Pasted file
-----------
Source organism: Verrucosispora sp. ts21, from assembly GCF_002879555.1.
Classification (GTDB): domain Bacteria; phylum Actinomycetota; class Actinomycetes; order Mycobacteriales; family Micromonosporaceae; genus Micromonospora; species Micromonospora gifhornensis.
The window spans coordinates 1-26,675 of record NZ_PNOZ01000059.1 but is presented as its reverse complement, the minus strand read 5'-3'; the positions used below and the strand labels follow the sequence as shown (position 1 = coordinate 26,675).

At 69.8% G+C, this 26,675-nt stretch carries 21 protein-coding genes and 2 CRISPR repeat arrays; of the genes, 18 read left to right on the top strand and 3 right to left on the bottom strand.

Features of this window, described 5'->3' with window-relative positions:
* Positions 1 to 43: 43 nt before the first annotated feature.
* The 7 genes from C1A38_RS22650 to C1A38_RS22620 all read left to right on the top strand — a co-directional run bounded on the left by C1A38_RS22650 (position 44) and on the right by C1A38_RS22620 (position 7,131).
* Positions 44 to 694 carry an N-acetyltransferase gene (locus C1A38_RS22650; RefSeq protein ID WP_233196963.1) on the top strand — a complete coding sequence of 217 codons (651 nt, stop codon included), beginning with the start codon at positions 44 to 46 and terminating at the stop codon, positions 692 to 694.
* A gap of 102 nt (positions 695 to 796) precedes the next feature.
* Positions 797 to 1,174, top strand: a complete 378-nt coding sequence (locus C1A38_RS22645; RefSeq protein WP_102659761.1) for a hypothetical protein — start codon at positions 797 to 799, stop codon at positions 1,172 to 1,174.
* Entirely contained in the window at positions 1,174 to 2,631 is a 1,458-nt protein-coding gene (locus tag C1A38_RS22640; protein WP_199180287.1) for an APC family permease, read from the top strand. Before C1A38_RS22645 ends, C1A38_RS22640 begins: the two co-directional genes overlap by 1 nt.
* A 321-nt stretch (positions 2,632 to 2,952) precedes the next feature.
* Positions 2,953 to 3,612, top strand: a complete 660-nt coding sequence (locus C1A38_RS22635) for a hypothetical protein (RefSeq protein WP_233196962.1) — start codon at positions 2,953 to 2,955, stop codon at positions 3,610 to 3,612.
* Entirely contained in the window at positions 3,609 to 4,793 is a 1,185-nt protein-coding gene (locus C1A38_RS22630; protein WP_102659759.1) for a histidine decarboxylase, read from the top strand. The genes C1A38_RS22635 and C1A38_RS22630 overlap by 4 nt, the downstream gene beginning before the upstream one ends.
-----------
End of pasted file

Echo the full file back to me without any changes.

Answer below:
Source organism: Verrucosispora sp. ts21, from assembly GCF_002879555.1.
Classification (GTDB): domain Bacteria; phylum Actinomycetota; class Actinomycetes; order Mycobacteriales; family Micromonosporaceae; genus Micromonospora; species Micromonospora gifhornensis.
The window spans coordinates 1-26,675 of record NZ_PNOZ01000059.1 but is presented as its reverse complement, the minus strand read 5'-3'; the positions used below and the strand labels follow the sequence as shown (position 1 = coordinate 26,675).

At 69.8% G+C, this 26,675-nt stretch carries 21 protein-coding genes and 2 CRISPR repeat arrays; of the genes, 18 read left to right on the top strand and 3 right to left on the bottom strand.

Features of this window, described 5'->3' with window-relative positions:
* Positions 1 to 43: 43 nt before the first annotated feature.
* The 7 genes from C1A38_RS22650 to C1A38_RS22620 all read left to right on the top strand — a co-directional run bounded on the left by C1A38_RS22650 (position 44) and on the right by C1A38_RS22620 (position 7,131).
* Positions 44 to 694 carry an N-acetyltransferase gene (locus C1A38_RS22650; RefSeq protein ID WP_233196963.1) on the top strand — a complete coding sequence of 217 codons (651 nt, stop codon included), beginning with the start codon at positions 44 to 46 and terminating at the stop codon, positions 692 to 694.
* A gap of 102 nt (positions 695 to 796) precedes the next feature.
* Positions 797 to 1,174, top strand: a complete 378-nt coding sequence (locus C1A38_RS22645; RefSeq protein WP_102659761.1) for a hypothetical protein — start codon at positions 797 to 799, stop codon at positions 1,172 to 1,174.
* Entirely contained in the window at positions 1,174 to 2,631 is a 1,458-nt protein-coding gene (locus tag C1A38_RS22640; protein WP_199180287.1) for an APC family permease, read from the top strand. Before C1A38_RS22645 ends, C1A38_RS22640 begins: the two co-directional genes overlap by 1 nt.
* A 321-nt stretch (positions 2,632 to 2,952) precedes the next feature.
* Positions 2,953 to 3,612, top strand: a complete 660-nt coding sequence (locus C1A38_RS22635) for a hypothetical protein (RefSeq protein WP_233196962.1) — start codon at positions 2,953 to 2,955, stop codon at positions 3,610 to 3,612.
* Entirely contained in the window at positions 3,609 to 4,793 is a 1,185-nt protein-coding gene (locus C1A38_RS22630; protein WP_102659759.1) for a histidine decarboxylase, read from the top strand. The genes C1A38_RS22635 and C1A38_RS22630 overlap by 4 nt, the downstream gene beginning before the upstream one ends.